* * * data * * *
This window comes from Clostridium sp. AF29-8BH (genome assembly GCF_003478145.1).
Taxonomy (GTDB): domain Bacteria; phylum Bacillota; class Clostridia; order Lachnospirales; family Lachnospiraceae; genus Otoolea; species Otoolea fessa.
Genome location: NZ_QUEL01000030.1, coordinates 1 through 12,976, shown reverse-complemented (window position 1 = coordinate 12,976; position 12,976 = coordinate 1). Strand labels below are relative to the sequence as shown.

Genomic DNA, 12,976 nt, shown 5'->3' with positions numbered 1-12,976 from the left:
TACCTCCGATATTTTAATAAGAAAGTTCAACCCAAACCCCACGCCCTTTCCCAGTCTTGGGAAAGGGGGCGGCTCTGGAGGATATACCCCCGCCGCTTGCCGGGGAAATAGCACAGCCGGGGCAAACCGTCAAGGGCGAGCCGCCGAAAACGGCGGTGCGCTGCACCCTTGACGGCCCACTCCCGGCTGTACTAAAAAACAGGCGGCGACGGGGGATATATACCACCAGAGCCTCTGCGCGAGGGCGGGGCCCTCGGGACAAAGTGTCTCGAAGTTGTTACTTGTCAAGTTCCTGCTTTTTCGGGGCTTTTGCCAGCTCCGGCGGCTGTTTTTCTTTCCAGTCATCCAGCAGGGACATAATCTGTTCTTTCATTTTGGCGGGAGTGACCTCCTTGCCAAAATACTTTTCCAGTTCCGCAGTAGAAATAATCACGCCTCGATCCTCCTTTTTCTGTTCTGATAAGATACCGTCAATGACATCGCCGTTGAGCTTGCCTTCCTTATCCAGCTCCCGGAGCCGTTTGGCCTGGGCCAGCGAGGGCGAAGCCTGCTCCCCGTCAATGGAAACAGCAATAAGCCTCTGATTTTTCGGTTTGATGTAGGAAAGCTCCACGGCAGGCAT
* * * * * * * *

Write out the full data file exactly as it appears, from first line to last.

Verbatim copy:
This window comes from Clostridium sp. AF29-8BH (genome assembly GCF_003478145.1).
Taxonomy (GTDB): domain Bacteria; phylum Bacillota; class Clostridia; order Lachnospirales; family Lachnospiraceae; genus Otoolea; species Otoolea fessa.
Genome location: NZ_QUEL01000030.1, coordinates 1 through 12,976, shown reverse-complemented (window position 1 = coordinate 12,976; position 12,976 = coordinate 1). Strand labels below are relative to the sequence as shown.

Genomic DNA, 12,976 nt, shown 5'->3' with positions numbered 1-12,976 from the left:
TACCTCCGATATTTTAATAAGAAAGTTCAACCCAAACCCCACGCCCTTTCCCAGTCTTGGGAAAGGGGGCGGCTCTGGAGGATATACCCCCGCCGCTTGCCGGGGAAATAGCACAGCCGGGGCAAACCGTCAAGGGCGAGCCGCCGAAAACGGCGGTGCGCTGCACCCTTGACGGCCCACTCCCGGCTGTACTAAAAAACAGGCGGCGACGGGGGATATATACCACCAGAGCCTCTGCGCGAGGGCGGGGCCCTCGGGACAAAGTGTCTCGAAGTTGTTACTTGTCAAGTTCCTGCTTTTTCGGGGCTTTTGCCAGCTCCGGCGGCTGTTTTTCTTTCCAGTCATCCAGCAGGGACATAATCTGTTCTTTCATTTTGGCGGGAGTGACCTCCTTGCCAAAATACTTTTCCAGTTCCGCAGTAGAAATAATCACGCCTCGATCCTCCTTTTTCTGTTCTGATAAGATACCGTCAATGACATCGCCGTTGAGCTTGCCTTCCTTATCCAGCTCCCGGAGCCGTTTGGCCTGGGCCAGCGAGGGCGAAGCCTGCTCCCCGTCAATGGAAACAGCAATAAGCCTCTGATTTTTCGGTTTGATGTAGGAAAGCTCCACGGCAGGCAT